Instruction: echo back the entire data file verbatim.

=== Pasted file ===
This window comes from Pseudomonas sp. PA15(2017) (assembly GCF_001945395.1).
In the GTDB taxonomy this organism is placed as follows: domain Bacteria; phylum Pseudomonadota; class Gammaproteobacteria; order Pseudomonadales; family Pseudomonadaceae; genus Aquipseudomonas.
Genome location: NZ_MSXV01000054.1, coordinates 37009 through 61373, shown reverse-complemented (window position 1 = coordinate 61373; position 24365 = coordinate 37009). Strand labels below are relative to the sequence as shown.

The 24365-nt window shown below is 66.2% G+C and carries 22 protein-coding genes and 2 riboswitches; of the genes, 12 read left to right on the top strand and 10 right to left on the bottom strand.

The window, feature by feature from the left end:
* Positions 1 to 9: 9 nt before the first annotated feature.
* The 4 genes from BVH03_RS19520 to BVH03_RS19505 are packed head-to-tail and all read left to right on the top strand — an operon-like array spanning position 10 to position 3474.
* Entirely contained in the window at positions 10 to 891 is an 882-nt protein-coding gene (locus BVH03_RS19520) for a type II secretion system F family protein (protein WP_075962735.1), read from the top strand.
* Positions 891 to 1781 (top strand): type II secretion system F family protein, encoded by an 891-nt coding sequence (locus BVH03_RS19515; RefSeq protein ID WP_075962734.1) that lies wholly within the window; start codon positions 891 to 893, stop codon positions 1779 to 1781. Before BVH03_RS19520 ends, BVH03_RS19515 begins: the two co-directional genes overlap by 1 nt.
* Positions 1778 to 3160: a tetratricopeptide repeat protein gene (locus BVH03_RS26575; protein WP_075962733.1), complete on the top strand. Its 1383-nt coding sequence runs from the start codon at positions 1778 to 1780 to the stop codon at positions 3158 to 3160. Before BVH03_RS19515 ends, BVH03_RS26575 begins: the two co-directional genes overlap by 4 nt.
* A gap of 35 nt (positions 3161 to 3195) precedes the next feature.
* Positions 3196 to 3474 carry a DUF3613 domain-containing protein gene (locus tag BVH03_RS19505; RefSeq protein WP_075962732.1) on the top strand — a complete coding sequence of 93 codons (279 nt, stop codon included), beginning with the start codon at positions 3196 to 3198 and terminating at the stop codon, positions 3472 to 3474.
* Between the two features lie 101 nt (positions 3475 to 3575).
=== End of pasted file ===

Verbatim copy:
This window comes from Pseudomonas sp. PA15(2017) (assembly GCF_001945395.1).
In the GTDB taxonomy this organism is placed as follows: domain Bacteria; phylum Pseudomonadota; class Gammaproteobacteria; order Pseudomonadales; family Pseudomonadaceae; genus Aquipseudomonas.
Genome location: NZ_MSXV01000054.1, coordinates 37009 through 61373, shown reverse-complemented (window position 1 = coordinate 61373; position 24365 = coordinate 37009). Strand labels below are relative to the sequence as shown.

The 24365-nt window shown below is 66.2% G+C and carries 22 protein-coding genes and 2 riboswitches; of the genes, 12 read left to right on the top strand and 10 right to left on the bottom strand.

The window, feature by feature from the left end:
* Positions 1 to 9: 9 nt before the first annotated feature.
* The 4 genes from BVH03_RS19520 to BVH03_RS19505 are packed head-to-tail and all read left to right on the top strand — an operon-like array spanning position 10 to position 3474.
* Entirely contained in the window at positions 10 to 891 is an 882-nt protein-coding gene (locus BVH03_RS19520) for a type II secretion system F family protein (protein WP_075962735.1), read from the top strand.
* Positions 891 to 1781 (top strand): type II secretion system F family protein, encoded by an 891-nt coding sequence (locus BVH03_RS19515; RefSeq protein ID WP_075962734.1) that lies wholly within the window; start codon positions 891 to 893, stop codon positions 1779 to 1781. Before BVH03_RS19520 ends, BVH03_RS19515 begins: the two co-directional genes overlap by 1 nt.
* Positions 1778 to 3160: a tetratricopeptide repeat protein gene (locus BVH03_RS26575; protein WP_075962733.1), complete on the top strand. Its 1383-nt coding sequence runs from the start codon at positions 1778 to 1780 to the stop codon at positions 3158 to 3160. Before BVH03_RS19515 ends, BVH03_RS26575 begins: the two co-directional genes overlap by 4 nt.
* A gap of 35 nt (positions 3161 to 3195) precedes the next feature.
* Positions 3196 to 3474 carry a DUF3613 domain-containing protein gene (locus tag BVH03_RS19505; RefSeq protein WP_075962732.1) on the top strand — a complete coding sequence of 93 codons (279 nt, stop codon included), beginning with the start codon at positions 3196 to 3198 and terminating at the stop codon, positions 3472 to 3474.
* Between the two features lie 101 nt (positions 3475 to 3575).